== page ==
Alex Ng

PsInSAR Radar Interferometry

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University of NSW
Supervisor (Academic)
A/Prof Linlin Ge & Prof Chris Rizos, University of NSW
Research Associate at Satellite Navigation and Positioning Lab (UNSW)
Thesis Abstract

This dissertation demonstrates the applicability of the space-borne interferometric synthetic aperture radar (InSAR) technique for measuring the ground surface displacement at various temporal and spatial scales. The dissertation focuses on optimisation of the InSAR technique for ground deformation monitoring applications due to earthquakes, underground mining, and groundwater extraction activities.

There are four main factors which have limited the use of InSAR techniques for ground surface displacement monitoring, especially for co-seismic displacement mapping and mine subsidence monitoring applications. These four factors have been discussed and investigated in this dissertation, namely: (1) temporal and spatial decorrelation, (2) phase discontinuity due to rapid deformation, (3) atmospheric disturbances, and (4) retrieval of the 3-D deformation vector. The performance of different SAR satellites for land deformation monitoring was assessed based on the first two limitations. The results from both simulation and real data analysis have suggested that the C- and X-band satellites were not suitable for mapping the surface displacement over vegetated areas or rapidly deforming areas. SAR satellite missions with longer radar wavelength, higher incident angle and finer ground imaging resolution are preferred in order to minimise the impact of the first two limitations. An approach has been developed and implemented to address the third limitation using small-stack SAR differential interferograms. A solution to the fourth limitation has been suggested based on using multiple DInSAR deformation results, which are taken from different incidence angles, from both ascending and descending satellite orbits. Investigations have been carried out using InSAR pairs acquired from different viewing geometries to map the displacement due to underground mining in three dimensions.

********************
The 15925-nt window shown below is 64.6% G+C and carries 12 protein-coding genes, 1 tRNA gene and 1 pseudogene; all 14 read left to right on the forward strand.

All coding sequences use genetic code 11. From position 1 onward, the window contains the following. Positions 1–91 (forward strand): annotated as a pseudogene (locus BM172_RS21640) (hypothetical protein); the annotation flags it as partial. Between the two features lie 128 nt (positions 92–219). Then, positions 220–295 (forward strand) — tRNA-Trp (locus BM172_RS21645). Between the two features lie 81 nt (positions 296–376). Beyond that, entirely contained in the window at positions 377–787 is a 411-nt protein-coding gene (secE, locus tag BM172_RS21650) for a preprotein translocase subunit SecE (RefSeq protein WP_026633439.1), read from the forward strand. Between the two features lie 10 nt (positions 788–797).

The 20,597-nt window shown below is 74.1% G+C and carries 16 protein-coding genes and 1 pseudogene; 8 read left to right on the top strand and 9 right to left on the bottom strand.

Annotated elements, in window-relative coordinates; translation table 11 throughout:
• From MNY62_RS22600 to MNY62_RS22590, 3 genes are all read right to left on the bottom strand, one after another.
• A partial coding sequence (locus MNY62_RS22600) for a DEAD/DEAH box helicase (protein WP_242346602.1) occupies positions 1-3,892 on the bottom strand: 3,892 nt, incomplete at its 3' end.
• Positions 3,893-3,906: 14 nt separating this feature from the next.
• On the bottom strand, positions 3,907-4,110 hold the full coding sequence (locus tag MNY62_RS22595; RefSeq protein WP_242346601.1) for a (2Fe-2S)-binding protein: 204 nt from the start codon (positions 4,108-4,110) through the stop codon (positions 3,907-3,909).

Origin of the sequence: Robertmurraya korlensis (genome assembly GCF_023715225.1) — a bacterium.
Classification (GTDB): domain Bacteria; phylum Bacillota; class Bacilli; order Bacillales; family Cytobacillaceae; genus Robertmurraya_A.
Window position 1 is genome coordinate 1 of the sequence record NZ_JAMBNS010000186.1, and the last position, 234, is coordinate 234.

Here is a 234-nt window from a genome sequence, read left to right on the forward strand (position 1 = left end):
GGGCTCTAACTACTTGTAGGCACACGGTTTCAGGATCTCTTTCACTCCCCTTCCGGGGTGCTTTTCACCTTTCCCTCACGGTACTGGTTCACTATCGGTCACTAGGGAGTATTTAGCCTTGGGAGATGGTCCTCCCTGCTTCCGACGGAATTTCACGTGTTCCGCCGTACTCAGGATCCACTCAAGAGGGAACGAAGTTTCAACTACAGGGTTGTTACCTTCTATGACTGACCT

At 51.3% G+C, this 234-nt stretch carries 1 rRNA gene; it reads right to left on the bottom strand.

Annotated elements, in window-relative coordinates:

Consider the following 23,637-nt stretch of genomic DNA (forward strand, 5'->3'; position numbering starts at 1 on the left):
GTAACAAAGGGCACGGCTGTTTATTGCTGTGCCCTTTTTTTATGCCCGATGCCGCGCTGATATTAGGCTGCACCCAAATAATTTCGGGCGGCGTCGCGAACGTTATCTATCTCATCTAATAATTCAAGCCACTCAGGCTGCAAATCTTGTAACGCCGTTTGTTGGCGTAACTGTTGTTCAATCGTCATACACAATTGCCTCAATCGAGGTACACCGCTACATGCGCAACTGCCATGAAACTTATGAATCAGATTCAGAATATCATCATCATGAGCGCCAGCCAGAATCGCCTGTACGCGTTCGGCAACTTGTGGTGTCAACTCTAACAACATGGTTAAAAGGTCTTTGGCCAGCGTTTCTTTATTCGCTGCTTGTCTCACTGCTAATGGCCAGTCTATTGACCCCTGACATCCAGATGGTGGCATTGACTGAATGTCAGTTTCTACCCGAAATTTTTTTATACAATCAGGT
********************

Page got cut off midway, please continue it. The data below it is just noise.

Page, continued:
Persistent Scatterer Interferometry (PSI) is a recently developed SAR analysis technique which overcomes the shortcomings of conventional InSAR techniques by utilising long time series of interferometric SAR image data. A modified PSI technique has been proposed in this dissertation to enhance the utility of the conventional PSI technique. The main features of the proposed technique are: (1) improvement in the estimation and removal of orbital error and atmospheric error components, (2) improvement in the precision of PS point identification as well as the displacement estimated from the less reliable PS candidates, and (3) maximisation of total PS point identified while preserving accuracy. The capability of the proposed technique for urban subsidence monitoring has been demonstrated using both ENVISAT ASAR data and ALOS PALSAR data over Beijing City, China. Cross-validation has been carried out between the results obtained from the ENVISAT and ALOS data. Good correlations have been observed from the new PSI results from the ENVISAT and ALOS data. The ENVISAT
ASAR results showed good agreement with the continuous GPS measurements. The line-of-sight displacement rates derived from the new PSI results generated by both datasets were used to derive the vertical and horizontal displacement rates.